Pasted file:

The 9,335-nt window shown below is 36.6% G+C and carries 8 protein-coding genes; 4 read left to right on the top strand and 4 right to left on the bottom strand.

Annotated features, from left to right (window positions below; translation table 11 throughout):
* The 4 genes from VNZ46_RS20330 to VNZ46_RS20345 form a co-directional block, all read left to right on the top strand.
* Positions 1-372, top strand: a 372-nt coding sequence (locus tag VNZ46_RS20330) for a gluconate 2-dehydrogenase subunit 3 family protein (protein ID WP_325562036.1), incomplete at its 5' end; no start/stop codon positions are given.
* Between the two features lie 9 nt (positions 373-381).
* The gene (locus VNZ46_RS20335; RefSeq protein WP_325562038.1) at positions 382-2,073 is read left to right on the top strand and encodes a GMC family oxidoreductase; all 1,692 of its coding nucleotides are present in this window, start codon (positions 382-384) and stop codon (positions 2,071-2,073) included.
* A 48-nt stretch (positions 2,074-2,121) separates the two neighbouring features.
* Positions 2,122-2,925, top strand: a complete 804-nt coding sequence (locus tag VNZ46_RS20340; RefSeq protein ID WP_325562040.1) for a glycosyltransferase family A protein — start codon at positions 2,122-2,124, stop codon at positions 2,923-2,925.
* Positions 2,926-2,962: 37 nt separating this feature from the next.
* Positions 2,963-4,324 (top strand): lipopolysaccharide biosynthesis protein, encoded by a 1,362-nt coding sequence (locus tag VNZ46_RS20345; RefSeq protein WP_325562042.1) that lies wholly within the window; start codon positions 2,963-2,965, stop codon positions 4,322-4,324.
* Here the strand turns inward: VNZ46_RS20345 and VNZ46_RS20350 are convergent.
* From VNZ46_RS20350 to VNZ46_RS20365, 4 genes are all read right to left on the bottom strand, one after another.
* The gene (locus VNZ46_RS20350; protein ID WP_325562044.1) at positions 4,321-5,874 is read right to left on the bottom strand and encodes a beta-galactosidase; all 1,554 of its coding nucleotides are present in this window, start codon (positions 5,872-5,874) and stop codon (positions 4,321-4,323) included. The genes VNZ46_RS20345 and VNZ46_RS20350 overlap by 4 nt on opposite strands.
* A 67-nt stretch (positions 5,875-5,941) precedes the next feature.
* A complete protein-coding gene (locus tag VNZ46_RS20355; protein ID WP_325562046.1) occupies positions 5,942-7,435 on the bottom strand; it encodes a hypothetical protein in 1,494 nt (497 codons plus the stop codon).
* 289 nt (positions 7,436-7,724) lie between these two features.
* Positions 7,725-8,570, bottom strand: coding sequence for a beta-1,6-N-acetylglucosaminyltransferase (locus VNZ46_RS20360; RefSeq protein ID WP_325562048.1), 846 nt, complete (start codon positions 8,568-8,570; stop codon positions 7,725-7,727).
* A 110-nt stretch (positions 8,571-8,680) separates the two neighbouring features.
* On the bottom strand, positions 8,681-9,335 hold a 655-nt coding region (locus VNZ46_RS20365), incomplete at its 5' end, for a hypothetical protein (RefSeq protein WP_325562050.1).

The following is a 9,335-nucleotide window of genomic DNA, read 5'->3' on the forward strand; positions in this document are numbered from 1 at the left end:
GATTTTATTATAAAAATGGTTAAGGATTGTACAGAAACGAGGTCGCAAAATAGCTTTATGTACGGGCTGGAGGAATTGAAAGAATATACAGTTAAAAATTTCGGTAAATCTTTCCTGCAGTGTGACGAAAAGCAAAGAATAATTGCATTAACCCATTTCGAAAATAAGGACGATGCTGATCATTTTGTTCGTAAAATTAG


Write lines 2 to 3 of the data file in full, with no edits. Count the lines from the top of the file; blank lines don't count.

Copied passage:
Annotated features, from left to right (window positions below; translation table 11 throughout):
* The 4 genes from VNZ46_RS20330 to VNZ46_RS20345 form a co-directional block, all read left to right on the top strand.